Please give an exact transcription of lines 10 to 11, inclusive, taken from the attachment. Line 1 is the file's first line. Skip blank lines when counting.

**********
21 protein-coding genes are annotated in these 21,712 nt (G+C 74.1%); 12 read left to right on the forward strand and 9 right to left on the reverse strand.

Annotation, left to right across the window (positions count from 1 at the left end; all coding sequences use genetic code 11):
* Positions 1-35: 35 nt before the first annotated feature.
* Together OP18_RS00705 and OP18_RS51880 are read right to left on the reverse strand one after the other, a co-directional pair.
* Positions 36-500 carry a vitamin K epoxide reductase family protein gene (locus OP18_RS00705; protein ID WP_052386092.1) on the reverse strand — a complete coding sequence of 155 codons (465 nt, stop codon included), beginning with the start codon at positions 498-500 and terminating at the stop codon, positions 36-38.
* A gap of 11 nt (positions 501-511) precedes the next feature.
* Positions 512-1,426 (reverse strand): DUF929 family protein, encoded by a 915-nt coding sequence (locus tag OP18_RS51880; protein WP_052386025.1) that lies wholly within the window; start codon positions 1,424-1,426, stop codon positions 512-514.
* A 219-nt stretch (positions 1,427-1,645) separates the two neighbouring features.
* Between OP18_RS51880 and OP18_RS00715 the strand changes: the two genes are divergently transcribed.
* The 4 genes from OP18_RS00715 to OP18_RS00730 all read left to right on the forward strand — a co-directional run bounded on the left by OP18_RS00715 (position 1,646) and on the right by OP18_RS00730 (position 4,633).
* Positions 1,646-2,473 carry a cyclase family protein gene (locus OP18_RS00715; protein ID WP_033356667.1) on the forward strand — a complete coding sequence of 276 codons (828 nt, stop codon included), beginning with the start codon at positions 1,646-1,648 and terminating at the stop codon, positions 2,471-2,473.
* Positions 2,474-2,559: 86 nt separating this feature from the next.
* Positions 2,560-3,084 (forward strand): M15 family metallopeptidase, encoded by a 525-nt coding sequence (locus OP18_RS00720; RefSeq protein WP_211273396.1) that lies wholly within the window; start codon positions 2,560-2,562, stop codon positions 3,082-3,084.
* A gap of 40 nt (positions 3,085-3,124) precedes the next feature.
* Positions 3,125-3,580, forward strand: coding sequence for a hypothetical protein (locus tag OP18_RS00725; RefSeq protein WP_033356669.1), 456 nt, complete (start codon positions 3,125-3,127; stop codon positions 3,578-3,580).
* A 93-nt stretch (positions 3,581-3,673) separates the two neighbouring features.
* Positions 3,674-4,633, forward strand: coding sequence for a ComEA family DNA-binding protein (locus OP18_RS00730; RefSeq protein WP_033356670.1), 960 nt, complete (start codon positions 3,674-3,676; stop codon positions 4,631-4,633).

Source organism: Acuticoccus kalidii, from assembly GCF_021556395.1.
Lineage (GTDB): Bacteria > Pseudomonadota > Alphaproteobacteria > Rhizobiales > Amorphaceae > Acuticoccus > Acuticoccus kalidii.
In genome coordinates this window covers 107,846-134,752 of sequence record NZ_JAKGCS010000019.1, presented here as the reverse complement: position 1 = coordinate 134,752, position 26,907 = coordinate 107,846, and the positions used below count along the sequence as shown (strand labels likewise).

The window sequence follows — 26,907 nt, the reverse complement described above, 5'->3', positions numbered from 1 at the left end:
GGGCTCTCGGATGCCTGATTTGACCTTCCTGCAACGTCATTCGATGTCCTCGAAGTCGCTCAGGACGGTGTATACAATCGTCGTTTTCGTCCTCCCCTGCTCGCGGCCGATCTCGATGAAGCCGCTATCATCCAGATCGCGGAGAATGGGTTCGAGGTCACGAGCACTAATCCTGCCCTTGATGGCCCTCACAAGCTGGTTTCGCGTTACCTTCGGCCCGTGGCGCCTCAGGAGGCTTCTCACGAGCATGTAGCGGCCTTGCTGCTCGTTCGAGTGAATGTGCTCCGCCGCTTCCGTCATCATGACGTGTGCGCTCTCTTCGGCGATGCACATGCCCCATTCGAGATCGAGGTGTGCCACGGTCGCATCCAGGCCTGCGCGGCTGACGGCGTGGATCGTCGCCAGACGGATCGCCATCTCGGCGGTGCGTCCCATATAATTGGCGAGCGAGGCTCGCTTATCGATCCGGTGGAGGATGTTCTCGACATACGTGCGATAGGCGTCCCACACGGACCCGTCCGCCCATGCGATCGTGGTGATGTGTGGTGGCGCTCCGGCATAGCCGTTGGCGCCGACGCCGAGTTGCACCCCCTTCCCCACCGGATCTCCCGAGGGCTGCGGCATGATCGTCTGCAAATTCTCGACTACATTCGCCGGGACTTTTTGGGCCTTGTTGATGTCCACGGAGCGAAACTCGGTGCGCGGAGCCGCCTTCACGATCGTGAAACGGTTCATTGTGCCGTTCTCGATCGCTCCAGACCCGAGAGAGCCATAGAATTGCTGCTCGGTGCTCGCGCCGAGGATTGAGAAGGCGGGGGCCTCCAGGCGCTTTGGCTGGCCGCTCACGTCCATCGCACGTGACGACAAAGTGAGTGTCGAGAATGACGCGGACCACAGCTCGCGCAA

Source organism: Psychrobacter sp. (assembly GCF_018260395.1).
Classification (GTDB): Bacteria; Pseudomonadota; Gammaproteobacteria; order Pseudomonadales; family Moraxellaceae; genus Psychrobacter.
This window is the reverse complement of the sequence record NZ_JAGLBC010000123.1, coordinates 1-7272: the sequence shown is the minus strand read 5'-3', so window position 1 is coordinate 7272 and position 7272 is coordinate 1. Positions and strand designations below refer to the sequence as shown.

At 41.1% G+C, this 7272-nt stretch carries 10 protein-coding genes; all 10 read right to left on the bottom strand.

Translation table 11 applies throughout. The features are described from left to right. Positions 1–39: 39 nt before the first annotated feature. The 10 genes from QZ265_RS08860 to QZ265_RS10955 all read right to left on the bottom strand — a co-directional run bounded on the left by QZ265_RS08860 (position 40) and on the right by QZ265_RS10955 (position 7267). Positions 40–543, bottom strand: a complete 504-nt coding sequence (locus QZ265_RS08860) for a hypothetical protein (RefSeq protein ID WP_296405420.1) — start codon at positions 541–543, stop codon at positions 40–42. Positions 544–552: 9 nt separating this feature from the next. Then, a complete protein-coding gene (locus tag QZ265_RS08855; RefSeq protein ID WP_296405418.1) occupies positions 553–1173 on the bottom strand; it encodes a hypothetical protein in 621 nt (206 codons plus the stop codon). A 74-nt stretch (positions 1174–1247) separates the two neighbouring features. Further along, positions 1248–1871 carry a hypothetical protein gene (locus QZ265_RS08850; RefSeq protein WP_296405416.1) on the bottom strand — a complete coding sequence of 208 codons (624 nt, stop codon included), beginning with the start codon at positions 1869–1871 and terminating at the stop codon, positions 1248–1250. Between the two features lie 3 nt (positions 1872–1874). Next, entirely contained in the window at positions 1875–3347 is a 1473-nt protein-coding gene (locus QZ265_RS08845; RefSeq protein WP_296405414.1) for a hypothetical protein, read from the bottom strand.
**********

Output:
* The 4 genes from OP18_RS00715 to OP18_RS00730 all read left to right on the forward strand — a co-directional run bounded on the left by OP18_RS00715 (position 1,646) and on the right by OP18_RS00730 (position 4,633).
* Positions 1,646-2,473 carry a cyclase family protein gene (locus OP18_RS00715; protein ID WP_033356667.1) on the forward strand — a complete coding sequence of 276 codons (828 nt, stop codon included), beginning with the start codon at positions 1,646-1,648 and terminating at the stop codon, positions 2,471-2,473.